Ponyboy has always been proud of his greaser status, even if it means fighting toe-to-toe with a group of socs for the sake of his fellow greasers. The difficulties and friendships that Ponyboy and his crew face as greasers are highlighted throughout the narrative. It’s a novel that’s simple to absorb no matter who the reader is since it’s written from the perspective of a 14-year-old boy. It’s a coming-of-age narrative that deals with friendship, adversity, and overcoming obstacles.

#6 The Virgin Suïcides

Jeffrey Eugenides, an American author, published his first book, The Virgin Suicides, in 1993. The Lisbon girls, five tragic sisters, are the main characters of the fictional drama, which takes place in Grosse Pointe, Michigan in the 1970s.

The girls’ appearance when their mom let them out for their one and only date in their life was stunning because it seemed almost regular. Twenty years later, the boys who worshipped the sisters can still vividly recall the details of their enigmatic personalities, including the brassiere that the promiscuous Lux draped over a crucifix, the sisters’ breathtaking entrance the night of the dance, and the sultry, lethargic street where they witnessed a family break apart and frail lives disappear.

#7 Midnight Sun

Twilight’s Edward Cullen and Bella Swan’s encounter marked the beginning of a legendary love story. Fans, however, have only ever heard Bella’s perspective up until this point. In the eagerly anticipated companion book, Midnight Sun, readers can at last experience Edward’s interpretation.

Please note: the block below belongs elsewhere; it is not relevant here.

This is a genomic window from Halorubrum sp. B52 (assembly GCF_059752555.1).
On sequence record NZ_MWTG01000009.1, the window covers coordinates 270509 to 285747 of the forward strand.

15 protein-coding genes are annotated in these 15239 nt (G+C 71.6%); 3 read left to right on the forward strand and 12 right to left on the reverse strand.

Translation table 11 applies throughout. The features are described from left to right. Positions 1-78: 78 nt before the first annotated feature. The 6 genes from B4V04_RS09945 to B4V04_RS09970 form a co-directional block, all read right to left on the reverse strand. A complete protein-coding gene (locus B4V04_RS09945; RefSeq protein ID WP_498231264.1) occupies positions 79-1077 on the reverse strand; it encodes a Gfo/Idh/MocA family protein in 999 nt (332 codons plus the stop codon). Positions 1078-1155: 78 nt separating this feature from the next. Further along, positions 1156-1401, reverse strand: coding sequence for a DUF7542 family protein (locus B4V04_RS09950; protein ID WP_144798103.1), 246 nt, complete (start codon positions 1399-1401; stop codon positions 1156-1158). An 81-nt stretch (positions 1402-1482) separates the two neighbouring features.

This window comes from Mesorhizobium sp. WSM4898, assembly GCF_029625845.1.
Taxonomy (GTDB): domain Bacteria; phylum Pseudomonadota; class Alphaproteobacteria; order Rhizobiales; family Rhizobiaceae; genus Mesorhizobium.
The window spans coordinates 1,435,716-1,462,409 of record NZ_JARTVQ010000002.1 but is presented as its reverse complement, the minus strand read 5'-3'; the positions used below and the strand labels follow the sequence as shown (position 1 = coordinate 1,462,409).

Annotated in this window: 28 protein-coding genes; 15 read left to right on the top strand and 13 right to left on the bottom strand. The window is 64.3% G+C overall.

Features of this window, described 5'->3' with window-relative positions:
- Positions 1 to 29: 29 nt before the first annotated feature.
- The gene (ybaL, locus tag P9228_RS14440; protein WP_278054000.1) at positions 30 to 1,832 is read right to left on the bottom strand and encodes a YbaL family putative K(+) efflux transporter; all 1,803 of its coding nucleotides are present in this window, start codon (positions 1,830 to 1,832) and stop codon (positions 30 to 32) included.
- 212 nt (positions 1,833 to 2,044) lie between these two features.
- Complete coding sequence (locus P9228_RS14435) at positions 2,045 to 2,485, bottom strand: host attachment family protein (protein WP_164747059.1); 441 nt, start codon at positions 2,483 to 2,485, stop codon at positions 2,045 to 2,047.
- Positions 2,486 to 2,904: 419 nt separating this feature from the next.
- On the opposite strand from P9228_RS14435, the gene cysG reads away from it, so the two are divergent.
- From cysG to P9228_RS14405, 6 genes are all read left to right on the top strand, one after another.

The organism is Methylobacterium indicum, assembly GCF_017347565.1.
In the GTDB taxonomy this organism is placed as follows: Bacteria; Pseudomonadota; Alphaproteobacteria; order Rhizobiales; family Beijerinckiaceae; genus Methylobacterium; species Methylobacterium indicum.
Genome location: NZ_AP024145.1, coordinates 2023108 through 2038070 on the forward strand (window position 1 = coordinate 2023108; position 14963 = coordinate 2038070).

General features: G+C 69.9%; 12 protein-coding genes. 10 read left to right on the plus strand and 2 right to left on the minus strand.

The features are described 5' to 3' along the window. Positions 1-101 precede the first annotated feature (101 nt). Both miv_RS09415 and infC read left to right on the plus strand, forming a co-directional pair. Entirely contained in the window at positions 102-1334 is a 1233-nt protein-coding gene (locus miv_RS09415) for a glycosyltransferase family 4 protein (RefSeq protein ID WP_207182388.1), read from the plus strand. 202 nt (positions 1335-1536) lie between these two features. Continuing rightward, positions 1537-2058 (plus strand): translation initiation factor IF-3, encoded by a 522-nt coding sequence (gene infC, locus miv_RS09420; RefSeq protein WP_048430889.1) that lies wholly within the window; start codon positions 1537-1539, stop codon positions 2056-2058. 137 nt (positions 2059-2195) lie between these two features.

Through Edward’s eyes, this remarkable story is portrayed in a fresh and unmistakably dark way. In all his years as a vampire, meeting Bella is the most unsettling and fascinating experience he has ever had. We comprehend why this is the most important conflict in Edward’s life as we uncover more fascinating insights about his past and the nuanced nature of his inner thoughts. How can he defend following his emotions if doing so puts Bella in harm’s way?

#8 Looking for Alaska

Miles “Pudge” Halter has an obsession with famous final words. His entire life has been pretty monotonous, so he heads to boarding school in pursuit of a “Great Perhaps,” François Rabelais’ famous dying words.

Miles meets Alaska Yong there, and his life becomes anything but mundane. Alaska is unpredictable, wild, and self-destructive, as well as the object of Miles’ emotions. Miles and Chip “Colonel” Martin become incredibly good friends and share many fantastic adventures at Culver Creek Boarding School, with Miles anticipating his own “Great Perhaps.”

#9 The Hate U Give

Starr Carter, a sixteen-year-old, alternates between her affluent suburban prep school and her impoverished neighborhood of residence. When Starr sees her childhood closest mate Khalil being fatally shot by a police officer, the delicate balance between the two worlds is upended. Khalil had no weapons.

His death makes national headlines not long after that. He is being referred to be a thug, possibly even a drug trafficker, and gangbanger, by some. In Khalil’s honor, demonstrators are marching in the streets. Starr and her family are being threatened by some police officers and the local drug lord. What actually happened that night is what everyone is interested in learning. Starr is the only living person who can respond to that.

#10 It

Greetings from Derry, Maine… It’s a tiny city, one that feels eerily similar to your own hometown. The haunting is genuine only in Derry… When they first discovered the tragedy, they were seven teenagers. Now that they are adults, both sexes have ventured into the outside world in an effort to find success and pleasure. But none of them can resist the pull that has brought them back to Derry to confront the evil that goes unnamed and the horror that has no end.

Best Quotes from this Book: